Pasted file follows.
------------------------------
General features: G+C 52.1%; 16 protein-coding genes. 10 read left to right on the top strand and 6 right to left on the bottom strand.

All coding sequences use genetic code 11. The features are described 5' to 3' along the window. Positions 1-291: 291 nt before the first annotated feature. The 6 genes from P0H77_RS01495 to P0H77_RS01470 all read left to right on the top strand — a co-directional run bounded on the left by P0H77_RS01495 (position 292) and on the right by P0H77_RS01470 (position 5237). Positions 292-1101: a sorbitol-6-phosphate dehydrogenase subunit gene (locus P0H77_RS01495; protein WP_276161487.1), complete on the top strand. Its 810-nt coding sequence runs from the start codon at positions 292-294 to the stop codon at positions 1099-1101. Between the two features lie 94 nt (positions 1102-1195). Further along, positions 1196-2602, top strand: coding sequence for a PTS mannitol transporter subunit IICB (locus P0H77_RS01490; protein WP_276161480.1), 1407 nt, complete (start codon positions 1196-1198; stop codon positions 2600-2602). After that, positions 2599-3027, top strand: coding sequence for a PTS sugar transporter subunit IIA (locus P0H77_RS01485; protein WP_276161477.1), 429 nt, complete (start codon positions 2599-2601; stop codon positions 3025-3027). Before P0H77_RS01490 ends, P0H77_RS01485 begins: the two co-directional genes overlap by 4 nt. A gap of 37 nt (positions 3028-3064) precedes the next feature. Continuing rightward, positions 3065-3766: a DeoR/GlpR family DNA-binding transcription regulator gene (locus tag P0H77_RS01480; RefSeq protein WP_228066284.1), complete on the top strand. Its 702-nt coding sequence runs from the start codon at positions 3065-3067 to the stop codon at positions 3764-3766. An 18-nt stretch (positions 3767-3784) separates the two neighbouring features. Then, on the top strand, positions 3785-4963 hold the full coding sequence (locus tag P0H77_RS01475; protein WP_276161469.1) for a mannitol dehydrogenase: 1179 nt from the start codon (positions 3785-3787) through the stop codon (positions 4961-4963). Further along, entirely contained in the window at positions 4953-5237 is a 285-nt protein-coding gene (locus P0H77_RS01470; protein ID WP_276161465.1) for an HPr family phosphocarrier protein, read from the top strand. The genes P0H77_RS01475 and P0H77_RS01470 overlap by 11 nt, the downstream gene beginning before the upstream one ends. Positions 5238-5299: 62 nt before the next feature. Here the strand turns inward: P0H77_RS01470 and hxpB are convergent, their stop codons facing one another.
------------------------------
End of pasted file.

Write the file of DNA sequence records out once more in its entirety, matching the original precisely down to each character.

General features: G+C 52.1%; 16 protein-coding genes. 10 read left to right on the top strand and 6 right to left on the bottom strand.

All coding sequences use genetic code 11. The features are described 5' to 3' along the window. Positions 1-291: 291 nt before the first annotated feature. The 6 genes from P0H77_RS01495 to P0H77_RS01470 all read left to right on the top strand — a co-directional run bounded on the left by P0H77_RS01495 (position 292) and on the right by P0H77_RS01470 (position 5237). Positions 292-1101: a sorbitol-6-phosphate dehydrogenase subunit gene (locus P0H77_RS01495; protein WP_276161487.1), complete on the top strand. Its 810-nt coding sequence runs from the start codon at positions 292-294 to the stop codon at positions 1099-1101. Between the two features lie 94 nt (positions 1102-1195). Further along, positions 1196-2602, top strand: coding sequence for a PTS mannitol transporter subunit IICB (locus P0H77_RS01490; protein WP_276161480.1), 1407 nt, complete (start codon positions 1196-1198; stop codon positions 2600-2602). After that, positions 2599-3027, top strand: coding sequence for a PTS sugar transporter subunit IIA (locus P0H77_RS01485; protein WP_276161477.1), 429 nt, complete (start codon positions 2599-2601; stop codon positions 3025-3027). Before P0H77_RS01490 ends, P0H77_RS01485 begins: the two co-directional genes overlap by 4 nt. A gap of 37 nt (positions 3028-3064) precedes the next feature. Continuing rightward, positions 3065-3766: a DeoR/GlpR family DNA-binding transcription regulator gene (locus tag P0H77_RS01480; RefSeq protein WP_228066284.1), complete on the top strand. Its 702-nt coding sequence runs from the start codon at positions 3065-3067 to the stop codon at positions 3764-3766. An 18-nt stretch (positions 3767-3784) separates the two neighbouring features. Then, on the top strand, positions 3785-4963 hold the full coding sequence (locus tag P0H77_RS01475; protein WP_276161469.1) for a mannitol dehydrogenase: 1179 nt from the start codon (positions 3785-3787) through the stop codon (positions 4961-4963). Further along, entirely contained in the window at positions 4953-5237 is a 285-nt protein-coding gene (locus P0H77_RS01470; protein ID WP_276161465.1) for an HPr family phosphocarrier protein, read from the top strand. The genes P0H77_RS01475 and P0H77_RS01470 overlap by 11 nt, the downstream gene beginning before the upstream one ends. Positions 5238-5299: 62 nt before the next feature. Here the strand turns inward: P0H77_RS01470 and hxpB are convergent, their stop codons facing one another.